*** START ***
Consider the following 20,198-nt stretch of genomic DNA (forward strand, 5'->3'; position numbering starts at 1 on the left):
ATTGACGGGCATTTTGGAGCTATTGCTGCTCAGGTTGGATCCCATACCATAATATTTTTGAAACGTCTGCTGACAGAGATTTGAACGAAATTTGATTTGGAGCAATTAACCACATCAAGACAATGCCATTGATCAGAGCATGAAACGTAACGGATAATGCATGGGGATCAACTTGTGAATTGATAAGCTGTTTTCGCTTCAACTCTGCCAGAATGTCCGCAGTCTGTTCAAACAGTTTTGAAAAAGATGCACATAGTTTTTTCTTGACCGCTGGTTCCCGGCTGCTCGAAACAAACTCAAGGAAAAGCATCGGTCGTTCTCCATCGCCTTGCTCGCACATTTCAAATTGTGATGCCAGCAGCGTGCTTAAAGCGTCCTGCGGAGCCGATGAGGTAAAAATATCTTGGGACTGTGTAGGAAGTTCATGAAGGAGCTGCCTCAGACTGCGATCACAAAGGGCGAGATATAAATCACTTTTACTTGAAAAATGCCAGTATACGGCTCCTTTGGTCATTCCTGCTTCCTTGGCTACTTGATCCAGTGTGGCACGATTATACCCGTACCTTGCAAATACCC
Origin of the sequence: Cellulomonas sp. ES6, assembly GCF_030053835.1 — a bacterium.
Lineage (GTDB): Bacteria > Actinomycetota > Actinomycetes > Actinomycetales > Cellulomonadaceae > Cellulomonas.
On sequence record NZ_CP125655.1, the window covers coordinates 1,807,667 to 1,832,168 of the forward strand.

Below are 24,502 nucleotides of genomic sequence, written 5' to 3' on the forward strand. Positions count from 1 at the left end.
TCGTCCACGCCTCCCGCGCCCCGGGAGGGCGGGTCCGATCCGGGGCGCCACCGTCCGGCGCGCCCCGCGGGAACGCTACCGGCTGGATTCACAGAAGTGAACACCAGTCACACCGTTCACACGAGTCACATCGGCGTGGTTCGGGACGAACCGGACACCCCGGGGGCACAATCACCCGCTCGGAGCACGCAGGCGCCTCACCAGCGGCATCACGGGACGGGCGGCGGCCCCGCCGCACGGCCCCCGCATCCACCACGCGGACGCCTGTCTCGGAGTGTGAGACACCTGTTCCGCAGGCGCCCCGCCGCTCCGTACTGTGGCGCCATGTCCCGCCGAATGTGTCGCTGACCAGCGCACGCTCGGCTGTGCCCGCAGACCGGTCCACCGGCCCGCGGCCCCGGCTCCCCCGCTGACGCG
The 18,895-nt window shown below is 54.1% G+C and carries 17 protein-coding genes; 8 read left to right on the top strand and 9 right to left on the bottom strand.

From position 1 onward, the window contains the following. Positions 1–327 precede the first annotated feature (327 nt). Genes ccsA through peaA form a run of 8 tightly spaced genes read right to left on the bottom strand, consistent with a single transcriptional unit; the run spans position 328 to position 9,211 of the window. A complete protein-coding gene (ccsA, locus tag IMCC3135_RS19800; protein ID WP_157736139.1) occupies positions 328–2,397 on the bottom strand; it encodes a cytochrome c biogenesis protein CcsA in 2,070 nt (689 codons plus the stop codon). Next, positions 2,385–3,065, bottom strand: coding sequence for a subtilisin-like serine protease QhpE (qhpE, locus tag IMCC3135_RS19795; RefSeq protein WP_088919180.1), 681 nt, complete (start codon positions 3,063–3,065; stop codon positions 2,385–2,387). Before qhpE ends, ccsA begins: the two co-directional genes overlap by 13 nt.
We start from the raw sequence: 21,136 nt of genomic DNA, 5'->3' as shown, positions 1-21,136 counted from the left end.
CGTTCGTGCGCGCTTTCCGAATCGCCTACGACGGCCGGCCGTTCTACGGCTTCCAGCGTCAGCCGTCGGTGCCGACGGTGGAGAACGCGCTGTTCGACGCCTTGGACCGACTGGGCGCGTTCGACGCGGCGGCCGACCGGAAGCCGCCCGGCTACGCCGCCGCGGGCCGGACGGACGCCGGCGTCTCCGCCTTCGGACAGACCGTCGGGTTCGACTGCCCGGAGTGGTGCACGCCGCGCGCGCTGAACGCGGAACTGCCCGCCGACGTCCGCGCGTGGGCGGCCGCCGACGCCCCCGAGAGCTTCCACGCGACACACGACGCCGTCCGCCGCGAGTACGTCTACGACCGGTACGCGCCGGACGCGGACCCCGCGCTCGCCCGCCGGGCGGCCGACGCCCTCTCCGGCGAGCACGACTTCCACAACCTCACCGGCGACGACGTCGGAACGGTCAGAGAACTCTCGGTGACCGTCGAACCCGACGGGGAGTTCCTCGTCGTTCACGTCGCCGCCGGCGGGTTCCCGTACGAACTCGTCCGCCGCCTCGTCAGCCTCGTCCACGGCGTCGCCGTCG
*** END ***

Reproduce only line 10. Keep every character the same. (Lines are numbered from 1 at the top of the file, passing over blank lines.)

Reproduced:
We start from the raw sequence: 21,136 nt of genomic DNA, 5'->3' as shown, positions 1-21,136 counted from the left end.